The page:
The recently founded Dutch Vietnam Smart Horticulture platform helps the horticultural industry in Vietnam to become more professional. Members of this platform pool their capacities and skills to provide answers to questions, expertise, and investments and in doing so they contribute to the further development of the Vietnamese horticultural and floricultural industry.
This includes the entire horticultural chain from seeds to consumer. It is not only about production, post-harvest, and sales but also about aspects like legally sound contracts, landscape designs, and training.
Initiators and members of the platform are Axia Vegetable Seeds, Onings Holland Flower bulbs, Wageningen Food and Biobased Research, Van der Valk Horti Systems, Kneppelhout & Korthals Lawyers, Kuiper Companions, the Dutch Vietnamese Chamber of Commerce, NL.IN.BUSINESS and Kenlog.
The idea to create the platform came from the Vietnamese embassy in the Netherlands, says Henk van Eijk, director of consultancy firm Kenlog and board member of the Dutch/ Vietnamese Chamber of Commerce. “The Netherlands has a great deal of knowledge and experience in regards to the entire horticultural chain, which is something Vietnam has also noticed. There, the economy grows by 8% every year and the focus on healthy and sustainable food products is increasing.”
As an example, Van Eijk takes a tomato cultivation project in a plastic tunnel that provides Vietnam with 18 kilograms of tomatoes per meter every year. “We can reach 80 kilograms with ease in that case, so there is still a lot to improve upon.”
Kenlog will act as a mediator within the platform. “We have been active in Vietnam for about seven years now. Among other things, we have founded a training center in Sa Déc, advised a producer of cashews, helped with the founding of a cutter for vegetables in Hanoi, helped with the implementation of quality management systems as well as assignments regarding the professionalization of lily cultivation and helped in the setting up of 500 hectares for a horticultural project. We have also guided Vietnamese ministers and ambassadors when they visited the Westland in the Netherlands. As a Dutch company and institution, you need to have a good relationship with the Vietnamese embassy and governments to get things done over there. It is great that the Vietnamese are direct and like to push ahead. You do need to make sure that there is transparency in everything you do”, says Van Eijk.
Improving the flower chain
The first project that The Netherlands Vietnam Horticulture Platform will focus on is the improvement of the flower chain and the vegetable chain in Vietnam. The cultivation mainly takes place in Dalat, with over 5.000 hectares of foil greenhouses it is also referred to as the Westland of Vietnam. The sale of the flowers, for the most part, takes place in the metropolises Ho Chi Minh and Hanoi. “We aim to improve the chains, from seeds to consumer”, says Van Eijk. “We are talking about starting materials, logistics, production, auctioning, packaging, professional training and so on. We are looking for local partners to start a commercial improvement project. Eventually, we aim for improvements on both sides including financial ones.”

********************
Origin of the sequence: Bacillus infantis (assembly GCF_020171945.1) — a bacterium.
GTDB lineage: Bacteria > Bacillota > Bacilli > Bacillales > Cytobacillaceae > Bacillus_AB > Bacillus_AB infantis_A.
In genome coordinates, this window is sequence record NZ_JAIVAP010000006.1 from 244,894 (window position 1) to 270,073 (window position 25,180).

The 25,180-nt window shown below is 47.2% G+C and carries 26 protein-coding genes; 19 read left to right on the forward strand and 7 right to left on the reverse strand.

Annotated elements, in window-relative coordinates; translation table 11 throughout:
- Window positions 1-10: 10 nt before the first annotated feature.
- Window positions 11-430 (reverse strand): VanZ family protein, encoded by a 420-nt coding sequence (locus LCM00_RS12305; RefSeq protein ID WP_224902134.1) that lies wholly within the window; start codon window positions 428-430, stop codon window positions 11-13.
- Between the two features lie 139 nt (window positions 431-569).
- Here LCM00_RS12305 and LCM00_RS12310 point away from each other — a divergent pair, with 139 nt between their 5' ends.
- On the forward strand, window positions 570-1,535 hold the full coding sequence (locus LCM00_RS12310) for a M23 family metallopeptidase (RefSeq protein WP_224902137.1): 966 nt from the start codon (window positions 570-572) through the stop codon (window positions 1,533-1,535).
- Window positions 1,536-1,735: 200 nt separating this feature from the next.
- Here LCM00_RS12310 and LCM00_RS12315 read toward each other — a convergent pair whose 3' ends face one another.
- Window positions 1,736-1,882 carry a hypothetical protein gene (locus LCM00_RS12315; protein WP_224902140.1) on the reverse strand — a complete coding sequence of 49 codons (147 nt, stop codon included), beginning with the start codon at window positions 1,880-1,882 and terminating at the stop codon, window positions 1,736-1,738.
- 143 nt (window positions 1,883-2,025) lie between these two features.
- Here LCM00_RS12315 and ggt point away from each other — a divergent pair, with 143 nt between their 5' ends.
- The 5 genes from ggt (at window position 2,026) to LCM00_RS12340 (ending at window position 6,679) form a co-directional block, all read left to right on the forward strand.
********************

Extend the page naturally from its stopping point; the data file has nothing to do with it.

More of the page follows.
Onings Holland Flower bulbs are a renowned bulbs and tubers exporter. The family-run company has been around for 65 years and has made quite the name for itself in the exporting of lily bulbs. As a member of the new platform, Onings wants to gain more from the present potential Vietnamese lily market. “In many areas, there is room for improvements. We would like to market and spread our knowledge in areas like production and techniques among others, over there”, says area manager Paul Onings.
"The lily cultivation is quite a young market in Vietnam but, in a relatively simple way, cultivation and trade is being held when compared to the Netherlands", states Onings. The cultivation includes 120 to 150 million lilies each year, of which Onings is in the top five of lily bulb suppliers. “It is not really our intention to grow even faster per se, but mainly to improve the quality of our lilies. We want to be the best. The country is central in its region and has a good climate for flower cultivation. Vietnam is a potential export country for flowers but there are still some limitations when it comes to export. Mainly the export permit procedures are still quite problematic now.”
On December 19, a signing ceremony took place on the Vietnamese embassy in Den Haag. From left to right: Mr. Fokke Kracht (Van der Valk Horti Systems), Mrs. Heike Axmann (Wageningen University & Research), Mr. Theo Tiegelaar (Kenlog), Mr. Fred Jansen (Kenlog), Mrs. Ngo Thi Hoa (ambassador), Mr. Jeroen Haver (NL.IN.BUSINESS), Mr. Paul Onings (Onings Holland Flower Bulbs) and Mr. Nguyen Hai Tinh (economics consultant)
The platform will gather again at the end of February to decide on a business plan and a corresponding strategy. The idea is to create a formalized platform with Dutch and Vietnamese entrepreneurs and institutions. They will become the architects and builders of the collaboration. This platform takes on the task of realizing horticultural chain or question-based projects. For each project, separate consortia will be made.
Source: Agroberichten Buitenland